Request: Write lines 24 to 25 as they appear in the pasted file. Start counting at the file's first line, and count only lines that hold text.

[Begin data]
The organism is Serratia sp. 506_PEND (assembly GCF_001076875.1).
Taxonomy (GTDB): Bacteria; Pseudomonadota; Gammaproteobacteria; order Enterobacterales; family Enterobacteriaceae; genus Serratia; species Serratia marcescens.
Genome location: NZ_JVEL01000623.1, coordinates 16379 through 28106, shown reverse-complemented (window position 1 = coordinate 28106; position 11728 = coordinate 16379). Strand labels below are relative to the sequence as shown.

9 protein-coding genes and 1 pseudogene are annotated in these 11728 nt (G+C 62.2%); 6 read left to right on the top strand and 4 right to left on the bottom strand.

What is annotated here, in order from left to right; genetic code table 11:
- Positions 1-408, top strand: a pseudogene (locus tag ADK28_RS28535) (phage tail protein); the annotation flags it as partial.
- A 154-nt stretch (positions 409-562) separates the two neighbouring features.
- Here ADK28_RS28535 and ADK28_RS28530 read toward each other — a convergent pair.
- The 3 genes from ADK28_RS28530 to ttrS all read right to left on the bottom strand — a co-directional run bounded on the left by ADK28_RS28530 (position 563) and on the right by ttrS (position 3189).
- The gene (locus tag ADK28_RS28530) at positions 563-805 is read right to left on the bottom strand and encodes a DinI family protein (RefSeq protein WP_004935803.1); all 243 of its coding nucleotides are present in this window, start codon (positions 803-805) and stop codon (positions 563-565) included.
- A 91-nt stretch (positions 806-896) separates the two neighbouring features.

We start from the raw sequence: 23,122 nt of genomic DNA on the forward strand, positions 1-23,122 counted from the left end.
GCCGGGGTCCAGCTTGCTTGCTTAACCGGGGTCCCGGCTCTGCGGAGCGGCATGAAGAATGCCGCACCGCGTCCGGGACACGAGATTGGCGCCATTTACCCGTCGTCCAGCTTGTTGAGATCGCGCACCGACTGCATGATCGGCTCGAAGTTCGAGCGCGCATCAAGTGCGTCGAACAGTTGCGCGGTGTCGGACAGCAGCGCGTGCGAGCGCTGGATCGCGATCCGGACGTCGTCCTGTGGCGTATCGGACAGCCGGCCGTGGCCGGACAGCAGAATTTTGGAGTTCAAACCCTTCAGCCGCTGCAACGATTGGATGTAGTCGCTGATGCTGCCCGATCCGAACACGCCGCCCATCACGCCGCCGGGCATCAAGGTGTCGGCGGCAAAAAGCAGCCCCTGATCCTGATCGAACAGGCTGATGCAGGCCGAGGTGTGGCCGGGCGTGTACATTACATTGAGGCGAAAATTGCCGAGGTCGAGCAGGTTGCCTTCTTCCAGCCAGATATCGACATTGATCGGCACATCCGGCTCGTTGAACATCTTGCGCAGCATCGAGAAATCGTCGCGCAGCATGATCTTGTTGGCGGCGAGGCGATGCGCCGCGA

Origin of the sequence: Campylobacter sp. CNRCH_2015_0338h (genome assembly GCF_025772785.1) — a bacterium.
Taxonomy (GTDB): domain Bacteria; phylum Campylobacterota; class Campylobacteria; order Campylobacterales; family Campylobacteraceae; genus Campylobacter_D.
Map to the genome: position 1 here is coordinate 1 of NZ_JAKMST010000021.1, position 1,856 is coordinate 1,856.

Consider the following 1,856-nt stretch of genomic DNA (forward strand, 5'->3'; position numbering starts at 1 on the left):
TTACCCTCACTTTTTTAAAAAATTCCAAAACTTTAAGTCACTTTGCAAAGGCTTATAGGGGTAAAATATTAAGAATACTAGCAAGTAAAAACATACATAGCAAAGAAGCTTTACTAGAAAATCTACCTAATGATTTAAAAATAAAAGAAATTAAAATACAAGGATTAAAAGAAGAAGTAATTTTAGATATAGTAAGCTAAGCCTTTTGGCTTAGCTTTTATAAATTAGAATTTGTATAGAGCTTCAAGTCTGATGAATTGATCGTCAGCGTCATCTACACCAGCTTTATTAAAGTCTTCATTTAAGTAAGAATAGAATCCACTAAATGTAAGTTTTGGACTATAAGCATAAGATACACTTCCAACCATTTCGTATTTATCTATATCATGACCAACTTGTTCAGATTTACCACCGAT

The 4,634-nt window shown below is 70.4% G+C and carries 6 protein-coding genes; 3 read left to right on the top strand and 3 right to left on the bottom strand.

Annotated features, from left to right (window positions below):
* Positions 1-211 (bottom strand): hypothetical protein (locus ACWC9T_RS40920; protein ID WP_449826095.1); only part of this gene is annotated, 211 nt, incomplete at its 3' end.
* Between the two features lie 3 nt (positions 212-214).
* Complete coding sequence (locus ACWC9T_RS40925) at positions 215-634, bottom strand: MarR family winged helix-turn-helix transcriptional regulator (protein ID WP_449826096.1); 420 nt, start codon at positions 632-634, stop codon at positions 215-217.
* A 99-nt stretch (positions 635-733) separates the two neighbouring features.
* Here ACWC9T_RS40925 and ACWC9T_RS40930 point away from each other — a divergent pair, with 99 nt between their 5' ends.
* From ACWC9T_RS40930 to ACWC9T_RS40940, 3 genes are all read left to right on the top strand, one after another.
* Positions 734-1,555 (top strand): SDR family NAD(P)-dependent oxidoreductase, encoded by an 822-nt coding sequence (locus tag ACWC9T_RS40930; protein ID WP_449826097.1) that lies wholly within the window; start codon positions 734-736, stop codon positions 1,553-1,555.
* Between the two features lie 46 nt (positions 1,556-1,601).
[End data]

* A 99-nt stretch (positions 635-733) separates the two neighbouring features.
* Here ACWC9T_RS40925 and ACWC9T_RS40930 point away from each other — a divergent pair, with 99 nt between their 5' ends.